'The Amazing Mrs. Pritchard'
(Jane Horrocks, et al / 2-Disc DVD / NR / (2006) 2007 / Acorn Media)
Overview: The story follows Mrs Ros Pritchard, a successful manager of a supermarket. When a couple of politicians make a spectacle of themselves outside her shop, Ros decides to stand for election herself, just to prove that she could do better. Her story grips the nation and eight weeks later no one is more surprised than Ros herself when she wins the General Election and becomes the next Prime Minister.
DVD Verdict: At a time when so many people are turned off by politics and politicians, especially national leaders, the "what if?" saga depicted in Sally Wainwright's entertaining six-part BBC series "The Amazing Mrs. Pritchard" is a shoo-in.
What if a resourceful but otherwise average manager of a supermarket and happily married mother of two became so frustrated with the caliber of politicians that she ran for election and became prime minister?
Why not? There are innumerable reasons why not but they hardly matter as Wainwright, a gifted television writer ("Canterbury Tales -- The Wife of Bath," ("At Home with the Braithwaites") moves quickly through the logical obstacles to place Rosalind Pritchard (Jane Horrocks) in No. 10 Downing Street.
There's enough attention to detail to ensure audience suspension of disbelief that it could happen, and given the current disillusionment, in Britain anyway, with the major political parties, one called the Purple Party led by a sparky northern woman almost makes sense.
Horrocks, who is best known as the dotty personal assistant in TV's "Absolutely Fabulous" and the singer with amazing vocal talent in "Little Voice," is right at home as the no-nonsense store supervisor who applies passion and a lot of common sense to running an election campaign. Her confidence and glibness at the eye of the storm comes a little too easily, but Horrocks is so charming that she carries it off.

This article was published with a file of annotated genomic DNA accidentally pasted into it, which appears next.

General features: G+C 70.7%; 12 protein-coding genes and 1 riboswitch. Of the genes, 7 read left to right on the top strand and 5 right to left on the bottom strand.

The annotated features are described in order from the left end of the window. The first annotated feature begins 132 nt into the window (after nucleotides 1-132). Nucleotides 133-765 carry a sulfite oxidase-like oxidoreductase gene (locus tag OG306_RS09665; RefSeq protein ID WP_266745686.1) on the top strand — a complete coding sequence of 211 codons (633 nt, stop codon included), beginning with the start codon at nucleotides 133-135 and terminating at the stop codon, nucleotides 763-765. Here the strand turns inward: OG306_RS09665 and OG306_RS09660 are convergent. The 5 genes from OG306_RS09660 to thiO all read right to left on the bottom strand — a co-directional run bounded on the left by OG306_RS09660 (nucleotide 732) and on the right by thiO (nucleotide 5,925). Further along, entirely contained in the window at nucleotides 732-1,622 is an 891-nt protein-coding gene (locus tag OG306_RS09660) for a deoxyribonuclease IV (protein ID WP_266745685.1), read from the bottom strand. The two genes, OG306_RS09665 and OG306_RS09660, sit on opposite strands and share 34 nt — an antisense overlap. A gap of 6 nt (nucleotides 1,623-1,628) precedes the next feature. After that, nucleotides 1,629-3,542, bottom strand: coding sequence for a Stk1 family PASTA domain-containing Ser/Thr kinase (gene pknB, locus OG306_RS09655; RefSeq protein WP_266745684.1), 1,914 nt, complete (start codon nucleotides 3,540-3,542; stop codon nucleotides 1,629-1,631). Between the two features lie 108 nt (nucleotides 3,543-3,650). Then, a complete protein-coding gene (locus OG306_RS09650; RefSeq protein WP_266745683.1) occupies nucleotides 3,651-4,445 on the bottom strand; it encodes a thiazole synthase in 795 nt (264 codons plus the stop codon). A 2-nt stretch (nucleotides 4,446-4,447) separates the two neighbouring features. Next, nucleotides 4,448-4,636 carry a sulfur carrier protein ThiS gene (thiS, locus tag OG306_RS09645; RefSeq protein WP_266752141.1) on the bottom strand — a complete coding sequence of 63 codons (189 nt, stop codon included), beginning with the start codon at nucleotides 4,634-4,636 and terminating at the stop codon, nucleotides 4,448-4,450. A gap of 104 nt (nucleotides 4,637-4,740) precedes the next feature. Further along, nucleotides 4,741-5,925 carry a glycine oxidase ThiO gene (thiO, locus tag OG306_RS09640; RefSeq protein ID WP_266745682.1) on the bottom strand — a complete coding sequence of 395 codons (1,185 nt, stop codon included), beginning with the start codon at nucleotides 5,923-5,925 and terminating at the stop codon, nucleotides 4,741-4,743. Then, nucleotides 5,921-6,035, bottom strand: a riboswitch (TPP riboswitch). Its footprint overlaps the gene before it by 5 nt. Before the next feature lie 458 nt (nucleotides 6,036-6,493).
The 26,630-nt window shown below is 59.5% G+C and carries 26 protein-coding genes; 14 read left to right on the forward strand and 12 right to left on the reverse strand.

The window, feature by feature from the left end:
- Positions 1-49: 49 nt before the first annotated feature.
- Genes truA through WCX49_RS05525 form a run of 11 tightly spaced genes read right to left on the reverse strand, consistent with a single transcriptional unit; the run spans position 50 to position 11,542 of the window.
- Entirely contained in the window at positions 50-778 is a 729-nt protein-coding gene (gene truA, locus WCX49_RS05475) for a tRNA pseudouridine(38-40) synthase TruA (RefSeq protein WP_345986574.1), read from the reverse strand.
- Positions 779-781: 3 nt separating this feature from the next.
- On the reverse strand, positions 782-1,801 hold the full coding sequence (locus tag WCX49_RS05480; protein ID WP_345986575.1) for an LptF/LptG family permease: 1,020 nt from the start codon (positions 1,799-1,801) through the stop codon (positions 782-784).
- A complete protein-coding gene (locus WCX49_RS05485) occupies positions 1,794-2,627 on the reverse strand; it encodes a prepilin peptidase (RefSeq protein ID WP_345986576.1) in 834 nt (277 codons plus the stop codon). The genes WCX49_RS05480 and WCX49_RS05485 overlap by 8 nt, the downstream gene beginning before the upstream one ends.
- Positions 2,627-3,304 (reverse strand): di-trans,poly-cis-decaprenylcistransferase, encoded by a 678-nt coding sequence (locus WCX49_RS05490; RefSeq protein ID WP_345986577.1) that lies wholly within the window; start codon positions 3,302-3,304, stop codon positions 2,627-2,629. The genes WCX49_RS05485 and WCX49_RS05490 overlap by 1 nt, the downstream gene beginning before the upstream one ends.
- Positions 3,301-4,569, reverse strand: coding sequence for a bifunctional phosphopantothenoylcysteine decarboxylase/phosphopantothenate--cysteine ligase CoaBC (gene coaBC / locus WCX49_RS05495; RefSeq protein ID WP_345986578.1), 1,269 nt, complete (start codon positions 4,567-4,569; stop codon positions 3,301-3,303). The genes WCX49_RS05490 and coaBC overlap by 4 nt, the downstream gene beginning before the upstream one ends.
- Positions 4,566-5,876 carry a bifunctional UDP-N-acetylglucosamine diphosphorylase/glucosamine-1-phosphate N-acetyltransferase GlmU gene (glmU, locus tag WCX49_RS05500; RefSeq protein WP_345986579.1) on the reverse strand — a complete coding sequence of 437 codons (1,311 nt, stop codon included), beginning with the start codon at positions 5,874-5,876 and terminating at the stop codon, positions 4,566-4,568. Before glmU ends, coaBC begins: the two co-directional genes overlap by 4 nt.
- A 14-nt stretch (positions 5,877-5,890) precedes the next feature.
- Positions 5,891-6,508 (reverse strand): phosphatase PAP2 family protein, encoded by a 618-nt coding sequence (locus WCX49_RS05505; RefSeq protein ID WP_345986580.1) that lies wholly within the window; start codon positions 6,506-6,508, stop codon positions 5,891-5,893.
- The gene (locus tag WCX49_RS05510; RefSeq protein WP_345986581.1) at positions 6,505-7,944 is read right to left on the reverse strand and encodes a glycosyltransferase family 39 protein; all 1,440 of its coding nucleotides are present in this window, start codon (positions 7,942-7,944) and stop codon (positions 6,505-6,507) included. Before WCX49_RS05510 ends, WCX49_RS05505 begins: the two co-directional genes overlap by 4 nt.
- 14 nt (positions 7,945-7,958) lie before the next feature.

Quickly gaining support from professionals including a media whiz played by Jodhi May and skilled ministers from the other parties including a slick operator played by Janet McTeer, Mrs. Pritchard rides to the ballot box on a vast wave of public support.
The possibilities are endless for exploring the drama of politics and sticking the knife into its current practitioners, and Wainwright attacks many of them with gusto.
Besides a visit with Queen Elizabeth and phone calls to and from Tony Blair, Mrs. Pritchard learns to deal with civil servants and claustrophobic security, and also encounters all the horrors that media scrutiny brings. Husband Ian (Steven Mackintosh) and eldest daughter Emily (Carey Milligan) are soon in hot water, but the only woman to succeed Margaret Thatcher as prime minister shows herself quick to adapt.
Declan Lowney directs with flourish and the acting is fine throughout. Horrocks holds it all together with an appealing performance of a woman up to her neck in political crises but more than capable of dealing with them. Which is more than can be said of most men in that position. This is a Widescreen Presentation (1.85:1) enhanced for 16x9 TVs, but comes with no Special Features.